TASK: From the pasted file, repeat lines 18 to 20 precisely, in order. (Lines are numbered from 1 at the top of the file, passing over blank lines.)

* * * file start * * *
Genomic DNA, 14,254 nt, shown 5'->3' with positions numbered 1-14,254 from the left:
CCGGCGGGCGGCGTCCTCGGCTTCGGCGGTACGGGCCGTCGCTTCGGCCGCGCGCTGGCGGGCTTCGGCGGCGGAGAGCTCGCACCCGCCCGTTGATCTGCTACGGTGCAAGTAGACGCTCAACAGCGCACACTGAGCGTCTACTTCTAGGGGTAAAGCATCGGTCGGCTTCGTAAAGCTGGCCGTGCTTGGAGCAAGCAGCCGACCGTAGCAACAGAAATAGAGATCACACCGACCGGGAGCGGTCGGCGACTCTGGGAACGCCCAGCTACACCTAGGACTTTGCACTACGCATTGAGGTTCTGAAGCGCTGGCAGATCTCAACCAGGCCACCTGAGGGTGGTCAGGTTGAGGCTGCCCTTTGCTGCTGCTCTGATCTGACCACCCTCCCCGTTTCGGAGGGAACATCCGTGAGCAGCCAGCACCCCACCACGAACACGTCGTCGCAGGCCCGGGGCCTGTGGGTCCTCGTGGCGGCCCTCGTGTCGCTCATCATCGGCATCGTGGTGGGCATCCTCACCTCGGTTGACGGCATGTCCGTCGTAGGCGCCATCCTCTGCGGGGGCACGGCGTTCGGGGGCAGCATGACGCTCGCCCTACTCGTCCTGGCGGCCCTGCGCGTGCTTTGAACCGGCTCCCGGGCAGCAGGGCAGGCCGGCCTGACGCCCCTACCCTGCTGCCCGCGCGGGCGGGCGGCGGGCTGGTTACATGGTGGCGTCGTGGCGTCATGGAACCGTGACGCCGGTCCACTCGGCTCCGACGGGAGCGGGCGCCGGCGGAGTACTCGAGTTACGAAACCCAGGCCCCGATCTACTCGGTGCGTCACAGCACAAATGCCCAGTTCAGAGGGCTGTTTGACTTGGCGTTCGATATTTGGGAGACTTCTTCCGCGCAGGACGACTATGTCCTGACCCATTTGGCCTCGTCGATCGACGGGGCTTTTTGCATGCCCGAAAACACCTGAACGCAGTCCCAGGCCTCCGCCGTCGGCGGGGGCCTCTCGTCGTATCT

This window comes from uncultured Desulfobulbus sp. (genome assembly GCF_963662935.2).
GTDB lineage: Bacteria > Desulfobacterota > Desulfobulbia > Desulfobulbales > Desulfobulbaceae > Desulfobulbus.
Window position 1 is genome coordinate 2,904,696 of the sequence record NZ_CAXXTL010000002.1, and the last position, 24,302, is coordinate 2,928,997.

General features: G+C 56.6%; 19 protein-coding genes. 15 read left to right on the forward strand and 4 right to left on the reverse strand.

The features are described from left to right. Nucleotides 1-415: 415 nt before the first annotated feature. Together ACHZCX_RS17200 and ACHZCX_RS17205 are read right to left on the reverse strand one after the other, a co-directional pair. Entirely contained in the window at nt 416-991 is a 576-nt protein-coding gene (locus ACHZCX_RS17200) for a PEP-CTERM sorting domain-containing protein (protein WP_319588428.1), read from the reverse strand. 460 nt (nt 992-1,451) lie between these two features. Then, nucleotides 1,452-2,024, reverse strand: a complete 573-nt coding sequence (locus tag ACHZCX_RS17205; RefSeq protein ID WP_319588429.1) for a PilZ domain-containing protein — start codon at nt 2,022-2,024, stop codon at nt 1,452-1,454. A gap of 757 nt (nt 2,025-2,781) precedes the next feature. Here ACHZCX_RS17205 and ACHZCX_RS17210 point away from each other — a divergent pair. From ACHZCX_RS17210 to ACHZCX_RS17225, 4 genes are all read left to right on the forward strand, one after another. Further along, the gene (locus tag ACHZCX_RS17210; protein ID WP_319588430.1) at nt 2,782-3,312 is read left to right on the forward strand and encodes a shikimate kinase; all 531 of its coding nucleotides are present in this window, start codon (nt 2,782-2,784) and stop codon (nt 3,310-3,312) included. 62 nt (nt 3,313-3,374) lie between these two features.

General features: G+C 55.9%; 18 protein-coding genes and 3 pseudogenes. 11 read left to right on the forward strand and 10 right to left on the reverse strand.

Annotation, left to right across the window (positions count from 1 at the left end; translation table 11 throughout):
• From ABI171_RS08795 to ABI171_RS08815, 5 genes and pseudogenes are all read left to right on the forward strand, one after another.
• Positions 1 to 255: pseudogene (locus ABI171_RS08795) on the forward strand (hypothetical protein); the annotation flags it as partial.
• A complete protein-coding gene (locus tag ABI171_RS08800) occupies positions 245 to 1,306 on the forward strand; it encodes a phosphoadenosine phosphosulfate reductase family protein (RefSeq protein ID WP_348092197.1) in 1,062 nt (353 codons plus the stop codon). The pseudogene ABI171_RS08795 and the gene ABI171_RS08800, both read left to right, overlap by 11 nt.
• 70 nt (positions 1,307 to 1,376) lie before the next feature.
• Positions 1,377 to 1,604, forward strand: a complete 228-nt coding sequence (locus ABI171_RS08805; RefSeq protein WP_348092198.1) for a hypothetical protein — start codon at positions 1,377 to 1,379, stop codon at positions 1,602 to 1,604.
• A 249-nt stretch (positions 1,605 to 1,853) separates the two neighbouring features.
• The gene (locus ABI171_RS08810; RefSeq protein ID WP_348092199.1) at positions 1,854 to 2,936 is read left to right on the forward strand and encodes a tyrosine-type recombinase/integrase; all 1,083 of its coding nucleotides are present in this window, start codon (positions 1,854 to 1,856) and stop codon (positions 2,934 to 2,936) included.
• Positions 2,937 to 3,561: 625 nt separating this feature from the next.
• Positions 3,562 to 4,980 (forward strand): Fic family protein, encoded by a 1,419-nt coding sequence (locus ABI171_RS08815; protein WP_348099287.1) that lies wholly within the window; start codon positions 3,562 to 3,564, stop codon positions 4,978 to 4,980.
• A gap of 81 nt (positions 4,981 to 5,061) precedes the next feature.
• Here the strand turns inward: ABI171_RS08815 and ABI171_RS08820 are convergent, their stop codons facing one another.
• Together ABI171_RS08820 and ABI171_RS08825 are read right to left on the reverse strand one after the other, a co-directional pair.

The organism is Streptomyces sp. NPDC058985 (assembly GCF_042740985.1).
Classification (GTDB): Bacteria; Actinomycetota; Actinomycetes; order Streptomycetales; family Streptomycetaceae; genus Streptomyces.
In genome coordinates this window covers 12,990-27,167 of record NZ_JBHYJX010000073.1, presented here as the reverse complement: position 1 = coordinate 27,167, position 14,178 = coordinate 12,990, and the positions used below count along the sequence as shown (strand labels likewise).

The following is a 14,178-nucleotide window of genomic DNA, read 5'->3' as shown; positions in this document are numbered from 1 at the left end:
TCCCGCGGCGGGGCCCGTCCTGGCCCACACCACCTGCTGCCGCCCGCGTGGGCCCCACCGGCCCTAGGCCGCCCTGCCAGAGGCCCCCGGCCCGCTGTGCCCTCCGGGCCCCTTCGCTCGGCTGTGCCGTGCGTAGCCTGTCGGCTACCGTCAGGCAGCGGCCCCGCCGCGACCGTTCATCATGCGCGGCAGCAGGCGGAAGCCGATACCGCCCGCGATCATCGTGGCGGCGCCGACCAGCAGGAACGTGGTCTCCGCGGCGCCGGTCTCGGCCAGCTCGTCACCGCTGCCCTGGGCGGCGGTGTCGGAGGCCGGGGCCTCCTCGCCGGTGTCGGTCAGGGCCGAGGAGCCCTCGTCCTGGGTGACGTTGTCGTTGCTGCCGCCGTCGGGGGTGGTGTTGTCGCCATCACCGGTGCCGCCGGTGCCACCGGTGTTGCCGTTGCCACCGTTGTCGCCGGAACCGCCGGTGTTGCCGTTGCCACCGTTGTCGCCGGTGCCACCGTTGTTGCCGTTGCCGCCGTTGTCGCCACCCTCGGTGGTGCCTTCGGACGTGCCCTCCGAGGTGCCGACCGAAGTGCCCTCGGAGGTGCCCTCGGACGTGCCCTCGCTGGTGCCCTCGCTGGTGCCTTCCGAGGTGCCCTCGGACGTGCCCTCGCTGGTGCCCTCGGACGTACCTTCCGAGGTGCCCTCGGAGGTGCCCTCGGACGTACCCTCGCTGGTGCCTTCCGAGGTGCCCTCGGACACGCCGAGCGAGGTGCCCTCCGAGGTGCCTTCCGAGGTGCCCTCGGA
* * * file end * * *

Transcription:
• Positions 3,562 to 4,980 (forward strand): Fic family protein, encoded by a 1,419-nt coding sequence (locus ABI171_RS08815; protein WP_348099287.1) that lies wholly within the window; start codon positions 3,562 to 3,564, stop codon positions 4,978 to 4,980.
• A gap of 81 nt (positions 4,981 to 5,061) precedes the next feature.
• Here the strand turns inward: ABI171_RS08815 and ABI171_RS08820 are convergent, their stop codons facing one another.